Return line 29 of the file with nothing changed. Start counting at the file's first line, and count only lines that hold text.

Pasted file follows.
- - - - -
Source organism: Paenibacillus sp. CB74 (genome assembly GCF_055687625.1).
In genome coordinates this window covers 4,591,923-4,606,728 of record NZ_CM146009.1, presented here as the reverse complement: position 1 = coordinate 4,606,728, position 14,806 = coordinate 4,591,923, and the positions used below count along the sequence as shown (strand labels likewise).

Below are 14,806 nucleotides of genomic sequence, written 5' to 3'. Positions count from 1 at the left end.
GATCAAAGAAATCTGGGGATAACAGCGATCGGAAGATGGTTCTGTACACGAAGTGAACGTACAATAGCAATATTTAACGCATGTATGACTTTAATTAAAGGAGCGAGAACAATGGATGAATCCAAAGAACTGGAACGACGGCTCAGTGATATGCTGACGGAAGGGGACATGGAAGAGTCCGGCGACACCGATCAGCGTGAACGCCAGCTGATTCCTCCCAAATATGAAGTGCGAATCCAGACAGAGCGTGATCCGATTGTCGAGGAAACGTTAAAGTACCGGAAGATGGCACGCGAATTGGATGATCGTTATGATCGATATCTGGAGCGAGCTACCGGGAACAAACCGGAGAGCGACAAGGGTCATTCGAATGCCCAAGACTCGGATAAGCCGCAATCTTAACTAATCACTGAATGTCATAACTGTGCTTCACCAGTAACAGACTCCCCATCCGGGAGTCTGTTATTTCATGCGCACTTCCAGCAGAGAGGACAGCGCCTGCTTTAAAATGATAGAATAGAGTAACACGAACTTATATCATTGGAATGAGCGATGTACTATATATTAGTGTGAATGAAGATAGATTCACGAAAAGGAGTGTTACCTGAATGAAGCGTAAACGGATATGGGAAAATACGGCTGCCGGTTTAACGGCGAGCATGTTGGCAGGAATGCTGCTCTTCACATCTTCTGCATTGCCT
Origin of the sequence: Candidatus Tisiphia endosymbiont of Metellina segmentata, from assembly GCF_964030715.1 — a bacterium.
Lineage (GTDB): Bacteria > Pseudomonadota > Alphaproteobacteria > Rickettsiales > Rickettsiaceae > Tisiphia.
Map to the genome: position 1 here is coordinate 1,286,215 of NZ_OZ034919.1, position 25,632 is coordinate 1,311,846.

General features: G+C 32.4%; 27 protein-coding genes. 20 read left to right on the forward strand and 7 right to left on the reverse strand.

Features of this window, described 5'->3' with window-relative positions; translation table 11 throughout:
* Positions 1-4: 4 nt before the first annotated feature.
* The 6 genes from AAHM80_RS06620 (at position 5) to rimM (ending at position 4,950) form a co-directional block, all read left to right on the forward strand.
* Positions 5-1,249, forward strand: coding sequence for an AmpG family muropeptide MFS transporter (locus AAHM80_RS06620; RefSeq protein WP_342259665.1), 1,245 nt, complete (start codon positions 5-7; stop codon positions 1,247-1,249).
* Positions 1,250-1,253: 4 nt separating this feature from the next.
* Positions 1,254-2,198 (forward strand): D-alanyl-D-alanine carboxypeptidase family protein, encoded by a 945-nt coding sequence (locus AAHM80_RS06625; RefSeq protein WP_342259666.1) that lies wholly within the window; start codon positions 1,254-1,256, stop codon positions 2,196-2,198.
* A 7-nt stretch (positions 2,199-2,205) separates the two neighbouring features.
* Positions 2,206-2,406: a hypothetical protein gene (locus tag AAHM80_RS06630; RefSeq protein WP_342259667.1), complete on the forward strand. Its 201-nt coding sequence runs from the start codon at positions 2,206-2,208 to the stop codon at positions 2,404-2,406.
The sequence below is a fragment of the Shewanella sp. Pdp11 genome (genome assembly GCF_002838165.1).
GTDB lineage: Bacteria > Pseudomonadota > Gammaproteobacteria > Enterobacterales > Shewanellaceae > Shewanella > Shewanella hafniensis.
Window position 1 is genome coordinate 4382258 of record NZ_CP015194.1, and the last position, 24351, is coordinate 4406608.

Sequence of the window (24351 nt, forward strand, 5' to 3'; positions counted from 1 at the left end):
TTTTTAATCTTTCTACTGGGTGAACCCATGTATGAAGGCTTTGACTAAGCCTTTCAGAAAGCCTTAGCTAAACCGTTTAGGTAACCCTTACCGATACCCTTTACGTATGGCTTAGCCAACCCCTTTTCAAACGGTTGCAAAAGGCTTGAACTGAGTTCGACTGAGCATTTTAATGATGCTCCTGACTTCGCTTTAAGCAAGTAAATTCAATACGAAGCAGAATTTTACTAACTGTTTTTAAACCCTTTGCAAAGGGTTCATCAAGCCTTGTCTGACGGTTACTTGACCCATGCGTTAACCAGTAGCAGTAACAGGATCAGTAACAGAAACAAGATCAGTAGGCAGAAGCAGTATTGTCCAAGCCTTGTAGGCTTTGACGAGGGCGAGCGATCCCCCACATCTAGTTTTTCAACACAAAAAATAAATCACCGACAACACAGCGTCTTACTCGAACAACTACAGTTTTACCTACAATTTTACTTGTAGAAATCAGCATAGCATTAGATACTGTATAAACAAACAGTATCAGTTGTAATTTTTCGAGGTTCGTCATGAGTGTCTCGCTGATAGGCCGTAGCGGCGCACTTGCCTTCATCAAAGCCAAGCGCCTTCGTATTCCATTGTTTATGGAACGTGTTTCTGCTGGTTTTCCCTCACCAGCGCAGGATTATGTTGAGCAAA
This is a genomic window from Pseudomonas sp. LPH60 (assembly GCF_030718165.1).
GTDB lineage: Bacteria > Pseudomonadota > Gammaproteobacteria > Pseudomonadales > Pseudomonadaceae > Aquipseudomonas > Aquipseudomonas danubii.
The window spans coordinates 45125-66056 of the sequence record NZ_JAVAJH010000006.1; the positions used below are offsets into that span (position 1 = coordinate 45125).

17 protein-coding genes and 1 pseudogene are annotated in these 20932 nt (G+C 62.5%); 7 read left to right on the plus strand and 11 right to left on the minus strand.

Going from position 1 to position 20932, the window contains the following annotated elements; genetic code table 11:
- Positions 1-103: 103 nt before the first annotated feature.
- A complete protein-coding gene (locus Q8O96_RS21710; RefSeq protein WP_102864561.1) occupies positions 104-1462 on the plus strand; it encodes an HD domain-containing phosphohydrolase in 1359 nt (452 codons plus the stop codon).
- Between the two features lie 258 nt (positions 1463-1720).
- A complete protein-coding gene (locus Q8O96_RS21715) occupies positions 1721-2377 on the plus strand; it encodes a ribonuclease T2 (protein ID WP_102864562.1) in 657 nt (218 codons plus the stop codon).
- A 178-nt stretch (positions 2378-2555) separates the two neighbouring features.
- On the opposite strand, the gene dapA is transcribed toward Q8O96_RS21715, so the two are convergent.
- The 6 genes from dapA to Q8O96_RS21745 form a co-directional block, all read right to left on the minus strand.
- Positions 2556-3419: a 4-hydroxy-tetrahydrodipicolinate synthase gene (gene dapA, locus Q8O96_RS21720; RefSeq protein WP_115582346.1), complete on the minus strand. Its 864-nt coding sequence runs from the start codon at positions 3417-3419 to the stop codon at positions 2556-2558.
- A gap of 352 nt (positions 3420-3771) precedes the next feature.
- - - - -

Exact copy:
- Between the two features lie 258 nt (positions 1463-1720).